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You don’t need time to write. You need space.
As a mother of two, one a baby seven months old, it has suddenly occurred to me that despite my frequent protests to the contrary, I don’t really need “time” to write. Somehow the writing gets done while you are doing something else—walking to the grocery store (or taking, as Ange describes here, a long short-cut), or riding the tram, or washing dishes, rocking a baby during the night feedings, watching children at the park, hanging out the clothes, cooking supper. When you get a spare moment, you jot it down. I am somewhat mystified by correspondences with poets, perhaps fresh out of an MFA program, who have no job or children, and claim they need to come to Greece for a year, preferably on an island, to have “time to write.” Don’t they have the same twenty-four hour days where they live?
A Greek island in winter is bleak, cold, wind-blasted and isolated. Everything is closed. No one visits. The postcards you pop in the mailbox won’t be delivered until the postman returns, like a swallow, in the spring. You are going to have way, way too much time on your hands, with the sea glaring back at you like a blank page. Maybe it is OK if you are writing a novel. Say, The Magus.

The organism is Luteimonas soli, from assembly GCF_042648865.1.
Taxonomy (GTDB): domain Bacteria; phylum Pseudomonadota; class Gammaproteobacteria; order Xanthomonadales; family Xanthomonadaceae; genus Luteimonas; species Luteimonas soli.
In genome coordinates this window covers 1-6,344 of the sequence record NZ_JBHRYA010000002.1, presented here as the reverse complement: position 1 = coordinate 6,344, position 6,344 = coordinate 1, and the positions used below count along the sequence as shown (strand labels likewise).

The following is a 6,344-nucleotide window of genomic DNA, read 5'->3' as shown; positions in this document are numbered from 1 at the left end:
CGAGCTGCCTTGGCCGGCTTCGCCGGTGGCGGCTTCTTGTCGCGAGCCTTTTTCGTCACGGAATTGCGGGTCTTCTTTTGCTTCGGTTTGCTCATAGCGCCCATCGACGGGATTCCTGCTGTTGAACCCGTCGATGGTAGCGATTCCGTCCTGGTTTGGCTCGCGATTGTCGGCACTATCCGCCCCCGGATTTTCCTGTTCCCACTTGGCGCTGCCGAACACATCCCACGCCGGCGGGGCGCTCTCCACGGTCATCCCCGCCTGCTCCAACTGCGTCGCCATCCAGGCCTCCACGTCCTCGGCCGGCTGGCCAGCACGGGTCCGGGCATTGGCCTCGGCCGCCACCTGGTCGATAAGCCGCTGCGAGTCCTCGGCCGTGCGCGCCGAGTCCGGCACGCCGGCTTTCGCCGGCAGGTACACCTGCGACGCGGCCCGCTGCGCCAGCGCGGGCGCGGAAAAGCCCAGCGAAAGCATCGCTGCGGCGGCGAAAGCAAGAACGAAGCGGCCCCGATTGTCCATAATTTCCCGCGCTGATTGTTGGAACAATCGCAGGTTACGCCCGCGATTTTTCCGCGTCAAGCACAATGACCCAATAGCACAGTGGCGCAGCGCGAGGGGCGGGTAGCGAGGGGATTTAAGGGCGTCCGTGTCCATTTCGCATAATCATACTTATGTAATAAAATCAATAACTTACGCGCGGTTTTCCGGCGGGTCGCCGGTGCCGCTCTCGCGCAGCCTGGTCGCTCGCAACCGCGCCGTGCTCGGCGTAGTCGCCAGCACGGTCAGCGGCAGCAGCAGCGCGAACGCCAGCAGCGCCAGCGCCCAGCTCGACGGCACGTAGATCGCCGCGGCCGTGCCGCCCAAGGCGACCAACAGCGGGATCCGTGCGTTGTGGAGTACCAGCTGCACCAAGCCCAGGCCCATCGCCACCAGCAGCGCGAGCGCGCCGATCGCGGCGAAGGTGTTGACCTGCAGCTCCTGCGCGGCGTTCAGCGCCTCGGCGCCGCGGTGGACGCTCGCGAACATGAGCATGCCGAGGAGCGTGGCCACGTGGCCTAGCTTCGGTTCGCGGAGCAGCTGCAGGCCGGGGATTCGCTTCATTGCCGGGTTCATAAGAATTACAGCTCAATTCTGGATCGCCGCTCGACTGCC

Let’s face it, we all waste a lot of time we could spend writing. We waste it watching television or Googling or playing Farmville or Twittering, all that endless networking.
But some time is not wasted—walking, driving, doing chores. The mind is still free to wander, daydream, wool-gather. The difficulty with children, of course, is that the constant demand on one’s attention can pull the mind back to earth continually with a yank, like a helium balloon. Yes, one needs babysitters.
But increasingly I feel what a writer needs is space. A Room of Her Own, if you will. Space in the day for the mind to roam. A corner to sit in unbothered. Breathing room. A fallow acre. I no longer have any office to speak of, this having now been surrendered to the nursery in an effort to control the spread of toys and reclaim some of the house for adults. But I can write at the local café, blithely ignoring throbbing Greek pop music, cigarette smoke, clacking backgammon. I can tune out pretty much anything besides a baby crying, or my own kindergartner demanding, “Mommy!”
Maybe what I am saying sounds paradoxical. (Do I contradict myself? Very well then I contradict myself.) I do have to “buy” the hour to sit at that café, and I need to “rent” the table by ordering a three-fifty euro cappuccino fredo. But I can get a lot done in that time, because the real work has been going on while I moved through my days and nights.
You don’t need more hours in the day. You need more room.